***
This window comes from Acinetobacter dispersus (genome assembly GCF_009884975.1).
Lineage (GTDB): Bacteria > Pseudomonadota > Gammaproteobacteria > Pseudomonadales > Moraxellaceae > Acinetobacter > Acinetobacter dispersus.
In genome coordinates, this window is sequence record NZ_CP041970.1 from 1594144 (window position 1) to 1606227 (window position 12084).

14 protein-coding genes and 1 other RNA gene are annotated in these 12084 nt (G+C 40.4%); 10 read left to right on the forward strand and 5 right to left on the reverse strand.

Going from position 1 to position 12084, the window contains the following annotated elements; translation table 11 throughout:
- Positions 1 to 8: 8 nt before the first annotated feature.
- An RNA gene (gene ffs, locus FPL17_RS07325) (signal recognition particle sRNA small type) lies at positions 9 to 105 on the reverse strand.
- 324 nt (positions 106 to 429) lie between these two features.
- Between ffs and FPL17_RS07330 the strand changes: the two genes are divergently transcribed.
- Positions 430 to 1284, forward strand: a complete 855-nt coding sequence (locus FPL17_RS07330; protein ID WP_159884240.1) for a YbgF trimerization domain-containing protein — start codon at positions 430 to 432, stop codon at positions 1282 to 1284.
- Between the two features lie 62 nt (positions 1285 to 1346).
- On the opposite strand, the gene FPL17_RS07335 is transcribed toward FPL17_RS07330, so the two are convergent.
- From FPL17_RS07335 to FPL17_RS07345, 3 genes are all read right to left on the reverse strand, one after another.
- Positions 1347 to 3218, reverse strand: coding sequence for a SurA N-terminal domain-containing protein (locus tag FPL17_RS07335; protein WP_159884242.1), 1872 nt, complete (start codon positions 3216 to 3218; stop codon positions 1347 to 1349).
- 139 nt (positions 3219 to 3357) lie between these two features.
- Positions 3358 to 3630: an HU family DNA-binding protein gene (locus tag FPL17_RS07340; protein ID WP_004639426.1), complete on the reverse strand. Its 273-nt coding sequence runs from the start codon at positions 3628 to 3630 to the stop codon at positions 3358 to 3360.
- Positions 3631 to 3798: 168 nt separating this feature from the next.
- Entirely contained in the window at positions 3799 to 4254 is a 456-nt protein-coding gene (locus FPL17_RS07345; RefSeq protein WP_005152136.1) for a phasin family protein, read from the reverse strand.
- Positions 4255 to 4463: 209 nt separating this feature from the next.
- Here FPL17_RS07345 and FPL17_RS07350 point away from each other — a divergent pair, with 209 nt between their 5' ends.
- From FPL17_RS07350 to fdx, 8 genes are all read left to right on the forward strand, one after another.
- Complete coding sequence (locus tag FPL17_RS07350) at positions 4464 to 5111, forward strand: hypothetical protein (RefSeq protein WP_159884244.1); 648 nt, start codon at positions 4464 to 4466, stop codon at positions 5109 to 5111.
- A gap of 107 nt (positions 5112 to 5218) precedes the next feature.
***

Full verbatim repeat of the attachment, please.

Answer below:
This window comes from Acinetobacter dispersus (genome assembly GCF_009884975.1).
Lineage (GTDB): Bacteria > Pseudomonadota > Gammaproteobacteria > Pseudomonadales > Moraxellaceae > Acinetobacter > Acinetobacter dispersus.
In genome coordinates, this window is sequence record NZ_CP041970.1 from 1594144 (window position 1) to 1606227 (window position 12084).

14 protein-coding genes and 1 other RNA gene are annotated in these 12084 nt (G+C 40.4%); 10 read left to right on the forward strand and 5 right to left on the reverse strand.

Going from position 1 to position 12084, the window contains the following annotated elements; translation table 11 throughout:
- Positions 1 to 8: 8 nt before the first annotated feature.
- An RNA gene (gene ffs, locus FPL17_RS07325) (signal recognition particle sRNA small type) lies at positions 9 to 105 on the reverse strand.
- 324 nt (positions 106 to 429) lie between these two features.
- Between ffs and FPL17_RS07330 the strand changes: the two genes are divergently transcribed.
- Positions 430 to 1284, forward strand: a complete 855-nt coding sequence (locus FPL17_RS07330; protein ID WP_159884240.1) for a YbgF trimerization domain-containing protein — start codon at positions 430 to 432, stop codon at positions 1282 to 1284.
- Between the two features lie 62 nt (positions 1285 to 1346).
- On the opposite strand, the gene FPL17_RS07335 is transcribed toward FPL17_RS07330, so the two are convergent.
- From FPL17_RS07335 to FPL17_RS07345, 3 genes are all read right to left on the reverse strand, one after another.
- Positions 1347 to 3218, reverse strand: coding sequence for a SurA N-terminal domain-containing protein (locus tag FPL17_RS07335; protein WP_159884242.1), 1872 nt, complete (start codon positions 3216 to 3218; stop codon positions 1347 to 1349).
- 139 nt (positions 3219 to 3357) lie between these two features.
- Positions 3358 to 3630: an HU family DNA-binding protein gene (locus tag FPL17_RS07340; protein ID WP_004639426.1), complete on the reverse strand. Its 273-nt coding sequence runs from the start codon at positions 3628 to 3630 to the stop codon at positions 3358 to 3360.
- Positions 3631 to 3798: 168 nt separating this feature from the next.
- Entirely contained in the window at positions 3799 to 4254 is a 456-nt protein-coding gene (locus FPL17_RS07345; RefSeq protein WP_005152136.1) for a phasin family protein, read from the reverse strand.
- Positions 4255 to 4463: 209 nt separating this feature from the next.
- Here FPL17_RS07345 and FPL17_RS07350 point away from each other — a divergent pair, with 209 nt between their 5' ends.
- From FPL17_RS07350 to fdx, 8 genes are all read left to right on the forward strand, one after another.
- Complete coding sequence (locus tag FPL17_RS07350) at positions 4464 to 5111, forward strand: hypothetical protein (RefSeq protein WP_159884244.1); 648 nt, start codon at positions 4464 to 4466, stop codon at positions 5109 to 5111.
- A gap of 107 nt (positions 5112 to 5218) precedes the next feature.